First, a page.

This is only mostly a conceptual question.

When beginning to study simple groups you will repeatedly hear something along the lines "we use simple groups to build up larger more complicated groups". I want to know exactly what we mean by this? (With examples if possible)

A la Jordan-Holder we know that every finite simple group has a composition series (whose factors are simple groups) and, in general, that if a group has a composition series it is of constant length and the factors have, at most, been permuted. However, this doesn't even provide a way of identifying a group as I imagine many groups can have the same composition factors?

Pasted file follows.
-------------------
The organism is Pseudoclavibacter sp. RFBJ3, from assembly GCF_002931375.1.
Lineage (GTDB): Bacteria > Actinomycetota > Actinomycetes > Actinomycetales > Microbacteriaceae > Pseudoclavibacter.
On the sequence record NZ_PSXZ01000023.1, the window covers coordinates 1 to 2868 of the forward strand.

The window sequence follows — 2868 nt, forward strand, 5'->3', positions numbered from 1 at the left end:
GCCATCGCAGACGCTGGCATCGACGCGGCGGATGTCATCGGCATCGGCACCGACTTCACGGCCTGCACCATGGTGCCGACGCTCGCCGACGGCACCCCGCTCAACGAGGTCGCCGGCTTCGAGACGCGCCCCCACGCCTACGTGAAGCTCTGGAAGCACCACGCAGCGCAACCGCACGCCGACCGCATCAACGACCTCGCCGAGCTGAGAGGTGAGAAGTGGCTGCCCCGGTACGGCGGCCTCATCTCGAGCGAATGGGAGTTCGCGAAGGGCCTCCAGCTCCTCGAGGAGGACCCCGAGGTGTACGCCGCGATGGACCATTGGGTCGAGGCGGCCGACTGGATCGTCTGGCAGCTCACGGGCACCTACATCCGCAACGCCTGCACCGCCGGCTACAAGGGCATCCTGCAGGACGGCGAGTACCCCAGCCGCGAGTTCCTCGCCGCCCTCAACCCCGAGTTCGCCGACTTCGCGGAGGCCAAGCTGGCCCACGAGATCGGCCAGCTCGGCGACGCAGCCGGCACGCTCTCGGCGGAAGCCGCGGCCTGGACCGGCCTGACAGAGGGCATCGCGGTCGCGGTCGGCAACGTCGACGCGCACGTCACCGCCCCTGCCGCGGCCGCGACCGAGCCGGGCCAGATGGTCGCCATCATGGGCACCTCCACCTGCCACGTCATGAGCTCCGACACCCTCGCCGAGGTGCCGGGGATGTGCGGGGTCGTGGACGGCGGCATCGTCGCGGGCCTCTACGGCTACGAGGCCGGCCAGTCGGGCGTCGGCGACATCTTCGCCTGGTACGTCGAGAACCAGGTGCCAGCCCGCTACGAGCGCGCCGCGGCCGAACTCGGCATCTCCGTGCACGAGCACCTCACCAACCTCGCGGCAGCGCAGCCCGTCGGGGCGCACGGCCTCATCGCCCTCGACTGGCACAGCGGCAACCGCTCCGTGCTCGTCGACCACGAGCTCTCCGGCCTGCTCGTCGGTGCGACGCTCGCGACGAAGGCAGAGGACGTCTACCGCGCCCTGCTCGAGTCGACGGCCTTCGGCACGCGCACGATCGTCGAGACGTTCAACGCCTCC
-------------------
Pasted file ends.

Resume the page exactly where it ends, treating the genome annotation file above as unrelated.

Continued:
Looking to really develop my intuition on this one. Cheers!


Say $G$ is a finite group. Then $G$ has a composition series. Is $G$ always isomorphic to the direct product (sum) of its composition factors?

  • $\begingroup$ We know that all groups can be broken into simple groups. The real innovation of the 20th century was a complete characterisation of what those finite simple groups were - the enormous theorem. $\endgroup$ – Parcly Taxel May 13 '17 at 0:20
  • $\begingroup$ @ParclyTaxel When you say broken into simple groups, how do you mean? Not every group has a composition series. $\endgroup$ – Aaron Zolotor May 13 '17 at 0:23
  • $\begingroup$ Every finite group has a composition series. $\endgroup$ – Parcly Taxel May 13 '17 at 0:24
  • $\begingroup$ So not all groups but all finite groups then? $\endgroup$ – Aaron Zolotor May 13 '17 at 0:25
  • $\begingroup$ Yes. The enormous theorem never says anything about infinite groups. $\endgroup$ – Parcly Taxel May 13 '17 at 0:26

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